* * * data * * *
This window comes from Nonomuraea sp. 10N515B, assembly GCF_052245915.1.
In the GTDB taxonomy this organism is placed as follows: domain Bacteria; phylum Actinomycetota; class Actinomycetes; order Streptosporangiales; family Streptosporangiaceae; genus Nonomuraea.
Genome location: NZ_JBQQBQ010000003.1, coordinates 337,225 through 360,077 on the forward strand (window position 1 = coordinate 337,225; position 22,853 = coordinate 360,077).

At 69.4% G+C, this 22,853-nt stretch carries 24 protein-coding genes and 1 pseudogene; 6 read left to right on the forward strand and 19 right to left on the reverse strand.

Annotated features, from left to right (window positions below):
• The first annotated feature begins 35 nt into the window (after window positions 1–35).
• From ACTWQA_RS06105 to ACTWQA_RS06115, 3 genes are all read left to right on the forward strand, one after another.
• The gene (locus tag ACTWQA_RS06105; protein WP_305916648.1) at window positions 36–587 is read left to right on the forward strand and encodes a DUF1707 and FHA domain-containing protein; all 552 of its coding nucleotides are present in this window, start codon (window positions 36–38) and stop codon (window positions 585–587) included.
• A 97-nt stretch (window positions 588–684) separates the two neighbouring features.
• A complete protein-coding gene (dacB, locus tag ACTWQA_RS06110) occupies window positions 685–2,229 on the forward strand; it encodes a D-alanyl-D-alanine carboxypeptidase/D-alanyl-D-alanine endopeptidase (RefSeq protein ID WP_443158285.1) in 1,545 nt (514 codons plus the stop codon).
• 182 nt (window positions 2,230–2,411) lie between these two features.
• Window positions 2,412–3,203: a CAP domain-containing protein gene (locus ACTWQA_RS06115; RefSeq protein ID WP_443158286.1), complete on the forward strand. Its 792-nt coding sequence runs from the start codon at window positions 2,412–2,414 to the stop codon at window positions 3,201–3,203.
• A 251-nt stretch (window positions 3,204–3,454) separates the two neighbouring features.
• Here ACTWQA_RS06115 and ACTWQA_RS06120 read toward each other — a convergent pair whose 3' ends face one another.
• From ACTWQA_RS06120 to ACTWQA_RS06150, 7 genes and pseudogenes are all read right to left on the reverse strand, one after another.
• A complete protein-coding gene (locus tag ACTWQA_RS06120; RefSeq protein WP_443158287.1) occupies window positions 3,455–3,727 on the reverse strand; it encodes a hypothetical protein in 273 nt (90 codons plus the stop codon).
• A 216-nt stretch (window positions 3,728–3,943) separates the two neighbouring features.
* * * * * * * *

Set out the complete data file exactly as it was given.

This window comes from Nonomuraea sp. 10N515B, assembly GCF_052245915.1.
In the GTDB taxonomy this organism is placed as follows: domain Bacteria; phylum Actinomycetota; class Actinomycetes; order Streptosporangiales; family Streptosporangiaceae; genus Nonomuraea.
Genome location: NZ_JBQQBQ010000003.1, coordinates 337,225 through 360,077 on the forward strand (window position 1 = coordinate 337,225; position 22,853 = coordinate 360,077).

At 69.4% G+C, this 22,853-nt stretch carries 24 protein-coding genes and 1 pseudogene; 6 read left to right on the forward strand and 19 right to left on the reverse strand.

Annotated features, from left to right (window positions below):
• The first annotated feature begins 35 nt into the window (after window positions 1–35).
• From ACTWQA_RS06105 to ACTWQA_RS06115, 3 genes are all read left to right on the forward strand, one after another.
• The gene (locus tag ACTWQA_RS06105; protein WP_305916648.1) at window positions 36–587 is read left to right on the forward strand and encodes a DUF1707 and FHA domain-containing protein; all 552 of its coding nucleotides are present in this window, start codon (window positions 36–38) and stop codon (window positions 585–587) included.
• A 97-nt stretch (window positions 588–684) separates the two neighbouring features.
• A complete protein-coding gene (dacB, locus tag ACTWQA_RS06110) occupies window positions 685–2,229 on the forward strand; it encodes a D-alanyl-D-alanine carboxypeptidase/D-alanyl-D-alanine endopeptidase (RefSeq protein ID WP_443158285.1) in 1,545 nt (514 codons plus the stop codon).
• 182 nt (window positions 2,230–2,411) lie between these two features.
• Window positions 2,412–3,203: a CAP domain-containing protein gene (locus ACTWQA_RS06115; RefSeq protein ID WP_443158286.1), complete on the forward strand. Its 792-nt coding sequence runs from the start codon at window positions 2,412–2,414 to the stop codon at window positions 3,201–3,203.
• A 251-nt stretch (window positions 3,204–3,454) separates the two neighbouring features.
• Here ACTWQA_RS06115 and ACTWQA_RS06120 read toward each other — a convergent pair whose 3' ends face one another.
• From ACTWQA_RS06120 to ACTWQA_RS06150, 7 genes and pseudogenes are all read right to left on the reverse strand, one after another.
• A complete protein-coding gene (locus tag ACTWQA_RS06120; RefSeq protein WP_443158287.1) occupies window positions 3,455–3,727 on the reverse strand; it encodes a hypothetical protein in 273 nt (90 codons plus the stop codon).
• A 216-nt stretch (window positions 3,728–3,943) separates the two neighbouring features.